I still recall the irony I felt on the flight to Texas, leaving my hometown of 30,000 for a city of three million. I grew up in a middle-class part of town, but was on my way to live and serve in a low-income area of an unfamiliar city. Never before had I been to San Antonio. My stomach churned as my emotions swooped from excited highs to apprehensive lows.I decided to go to San Antonio because I wanted to work with underprivileged children, and the opportunity to work at a summer program for kids from the projects was a step toward this calling. Upon arrival, I quickly figured out which new experiences were to become commonplace.
Living in a prostitution-heavy area made it impossible to leave the house without hearing, “Hey girl, need a ride?” During the first week, I was cussed-out by a five-year-old when I asked him to wait in line. On more than one occasion, I noticed mothers who appeared to be high when they picked up their children. Yet in spite of the struggles, I bonded with a number of children and befriended a few co-workers.
While I was busy getting sworn at by five-year-olds and shouted at by men, my boyfriend sweated under the searing sun as he worked in the sweet corn patch on his family’s South Dakota farm. In spite of the new experiences I relished daily, I envied him.
While I felt hemmed-in and crowded whenever I left my house, his house was the only one within a square mile. When groceries entailed an hour-long bus ride for me, he had the freedom to travel wherever he pleased on his own. As I dealt with the bustling, unfamiliar inner-city culture, he was cushioned by a culture of simplicity, the predictable schedule of farm work. In my mind, I struggled to validate the apparent ease of living a sheltered, small-town life while life around me was everything but.
That fall, I returned to my hometown of Goshen for a third year of college and realized that few could understand my experience in San Antonio. As the school year progressed, I fumed over the tiniest conflicts that surfaced in my small-group house. Arguments arose over fridge space, and all I could think of were kids whose eyes would bug out at the sight of so much food. When friends complained of how annoying others were to live with, I recalled the mothers with clouded eyes, thinking of how hard it would be to live with a parent’s addiction. One day, I leafed through my journal from San Antonio and nearly drowned in a sea of uncontrollable tears.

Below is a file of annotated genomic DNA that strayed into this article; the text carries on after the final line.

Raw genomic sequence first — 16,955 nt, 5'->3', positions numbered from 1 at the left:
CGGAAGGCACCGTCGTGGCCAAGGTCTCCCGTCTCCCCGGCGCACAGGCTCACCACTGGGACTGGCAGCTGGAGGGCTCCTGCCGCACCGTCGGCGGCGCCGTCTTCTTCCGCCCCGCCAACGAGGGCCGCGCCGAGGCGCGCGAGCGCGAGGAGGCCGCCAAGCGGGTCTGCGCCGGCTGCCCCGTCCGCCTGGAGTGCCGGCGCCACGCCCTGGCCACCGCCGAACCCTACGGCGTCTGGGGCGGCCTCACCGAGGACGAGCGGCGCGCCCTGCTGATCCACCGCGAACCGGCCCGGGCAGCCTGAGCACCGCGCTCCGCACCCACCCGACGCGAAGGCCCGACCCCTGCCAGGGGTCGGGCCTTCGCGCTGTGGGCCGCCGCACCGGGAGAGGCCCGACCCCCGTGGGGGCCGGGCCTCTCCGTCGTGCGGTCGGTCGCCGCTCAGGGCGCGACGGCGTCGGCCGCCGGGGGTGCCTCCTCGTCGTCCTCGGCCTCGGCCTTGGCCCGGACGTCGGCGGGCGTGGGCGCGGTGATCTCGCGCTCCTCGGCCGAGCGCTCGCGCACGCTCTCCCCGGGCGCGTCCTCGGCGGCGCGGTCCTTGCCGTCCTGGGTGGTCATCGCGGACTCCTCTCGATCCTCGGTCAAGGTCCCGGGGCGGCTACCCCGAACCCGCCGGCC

At the end of spring semester, I decided to go with my boyfriend to visit his hometown. Arriving in South Dakota, I found wide, open farmland and a culture completely different from my own. I was shocked to attend a high school basketball game and watch two completely light-skinned fan sections cheer on two entirely light-skinned teams. I witnessed the stress that a summer without rain can bring upon a family as I overheard arguments with the crop insurance company. I saw firsthand the importance of tradition at “Schmeckfest,” a festival involving the display of antiques, readings in multiple dialects of German and the sampling of foods like kuchen and pluma moos.
Traveling from my Mennonite community to another, I expected many similarities and instead found differences. Life in South Dakota is a wheel revolving around the axle of a living that is simple but not simple-minded, a living centered on fertile land, open space and the present moment. Everyone’s lives seem to rotate around this center, connected by it. Without it, I was an outsider. I struggled to understand the culture, yet found that I liked the close-knit community. Farmers form a caring, connected kinship through shared awareness of land. Without the stress of a bustling city, life moves at a slower pace. I was shocked by the paradox of feeling like an outsider while sensing the love and peace of the community.
Before that weekend, my goal in life had been to cross borders that would take me into places filled with poverty, violence and oppression. Upon reflection, I decided that vastly different cultural microcosms exist everywhere. No matter where we’re from, we each carry with us the unique culture of home and experiences.
In South Dakota, I learned to appreciate the simplicity of open space, the endeavor of relying on land and the loyalty of a small town community. In San Antonio, friends taught me to appreciate the simplicity of public transportation, the endeavor of assembling hundreds of chalupas and the loyalty of a minority community.
My goal is no longer to cross only the borders that will take me into places filled with hardship, but rather all of the borders to which God might lead me. No matter what lies on the other side, something can be gained by taking the step, stomach churning and emotions swooping, across the border and into new territory.
Lynelle Yoder is a senior elementary education major.